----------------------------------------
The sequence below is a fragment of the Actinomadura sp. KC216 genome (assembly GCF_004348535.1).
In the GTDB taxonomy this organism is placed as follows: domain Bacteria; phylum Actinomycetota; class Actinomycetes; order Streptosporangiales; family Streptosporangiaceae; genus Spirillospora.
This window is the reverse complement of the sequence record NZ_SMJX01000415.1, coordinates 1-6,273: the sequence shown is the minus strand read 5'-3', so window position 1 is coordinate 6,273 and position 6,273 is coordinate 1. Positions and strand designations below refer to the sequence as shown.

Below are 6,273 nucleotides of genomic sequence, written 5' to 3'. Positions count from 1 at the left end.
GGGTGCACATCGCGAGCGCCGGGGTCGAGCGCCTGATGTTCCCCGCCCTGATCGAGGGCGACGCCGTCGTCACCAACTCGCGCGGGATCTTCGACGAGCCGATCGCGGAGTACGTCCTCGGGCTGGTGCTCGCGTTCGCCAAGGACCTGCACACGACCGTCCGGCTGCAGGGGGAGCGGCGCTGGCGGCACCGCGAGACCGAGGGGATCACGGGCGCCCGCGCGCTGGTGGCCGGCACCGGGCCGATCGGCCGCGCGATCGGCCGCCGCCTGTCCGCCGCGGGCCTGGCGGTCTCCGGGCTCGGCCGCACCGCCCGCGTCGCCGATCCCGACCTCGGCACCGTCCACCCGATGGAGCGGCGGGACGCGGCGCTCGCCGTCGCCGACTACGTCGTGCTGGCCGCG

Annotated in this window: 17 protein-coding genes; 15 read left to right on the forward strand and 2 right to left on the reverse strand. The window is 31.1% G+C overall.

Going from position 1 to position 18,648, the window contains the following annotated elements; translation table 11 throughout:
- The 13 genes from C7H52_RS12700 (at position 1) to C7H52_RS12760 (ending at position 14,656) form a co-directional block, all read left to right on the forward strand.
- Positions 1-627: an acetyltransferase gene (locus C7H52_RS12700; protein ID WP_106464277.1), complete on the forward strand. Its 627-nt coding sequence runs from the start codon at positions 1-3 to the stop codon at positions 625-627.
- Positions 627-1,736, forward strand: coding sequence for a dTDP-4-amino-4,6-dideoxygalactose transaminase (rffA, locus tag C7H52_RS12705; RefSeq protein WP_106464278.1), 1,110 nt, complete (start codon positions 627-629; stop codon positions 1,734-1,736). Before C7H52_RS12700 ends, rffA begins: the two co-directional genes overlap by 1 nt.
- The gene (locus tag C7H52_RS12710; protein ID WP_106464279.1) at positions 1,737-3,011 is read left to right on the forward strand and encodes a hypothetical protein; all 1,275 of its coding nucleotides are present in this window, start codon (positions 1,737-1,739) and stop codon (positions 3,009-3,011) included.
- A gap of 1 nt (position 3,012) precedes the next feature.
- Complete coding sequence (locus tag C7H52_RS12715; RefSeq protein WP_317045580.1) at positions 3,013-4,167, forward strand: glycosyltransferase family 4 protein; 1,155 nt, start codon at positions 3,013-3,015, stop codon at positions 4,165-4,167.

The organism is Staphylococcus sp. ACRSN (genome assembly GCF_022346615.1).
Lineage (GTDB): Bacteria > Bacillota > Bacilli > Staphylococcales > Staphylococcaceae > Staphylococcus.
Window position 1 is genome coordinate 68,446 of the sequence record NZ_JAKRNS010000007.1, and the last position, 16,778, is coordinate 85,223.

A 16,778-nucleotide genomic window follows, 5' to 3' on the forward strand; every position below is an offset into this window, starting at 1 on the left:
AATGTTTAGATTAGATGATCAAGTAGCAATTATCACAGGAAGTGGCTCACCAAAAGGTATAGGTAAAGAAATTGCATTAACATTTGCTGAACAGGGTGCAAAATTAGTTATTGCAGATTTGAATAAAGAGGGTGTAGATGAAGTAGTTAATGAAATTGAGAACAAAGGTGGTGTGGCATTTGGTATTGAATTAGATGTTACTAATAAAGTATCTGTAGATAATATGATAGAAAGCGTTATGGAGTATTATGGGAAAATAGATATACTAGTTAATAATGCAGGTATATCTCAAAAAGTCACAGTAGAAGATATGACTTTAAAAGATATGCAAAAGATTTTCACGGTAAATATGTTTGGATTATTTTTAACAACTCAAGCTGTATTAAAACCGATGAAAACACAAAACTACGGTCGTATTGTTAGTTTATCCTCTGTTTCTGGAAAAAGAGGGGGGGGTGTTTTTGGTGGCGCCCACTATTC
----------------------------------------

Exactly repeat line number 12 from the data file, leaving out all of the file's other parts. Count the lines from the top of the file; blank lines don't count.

- A gap of 1 nt (position 3,012) precedes the next feature.